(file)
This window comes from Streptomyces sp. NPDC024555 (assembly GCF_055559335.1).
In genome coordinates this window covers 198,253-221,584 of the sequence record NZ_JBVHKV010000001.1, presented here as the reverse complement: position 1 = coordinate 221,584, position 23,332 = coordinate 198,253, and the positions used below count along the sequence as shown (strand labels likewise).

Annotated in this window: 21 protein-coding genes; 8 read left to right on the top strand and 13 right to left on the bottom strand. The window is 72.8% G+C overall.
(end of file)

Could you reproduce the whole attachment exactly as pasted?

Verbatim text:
This window comes from Streptomyces sp. NPDC024555 (assembly GCF_055559335.1).
In genome coordinates this window covers 198,253-221,584 of the sequence record NZ_JBVHKV010000001.1, presented here as the reverse complement: position 1 = coordinate 221,584, position 23,332 = coordinate 198,253, and the positions used below count along the sequence as shown (strand labels likewise).

Annotated in this window: 21 protein-coding genes; 8 read left to right on the top strand and 13 right to left on the bottom strand. The window is 72.8% G+C overall.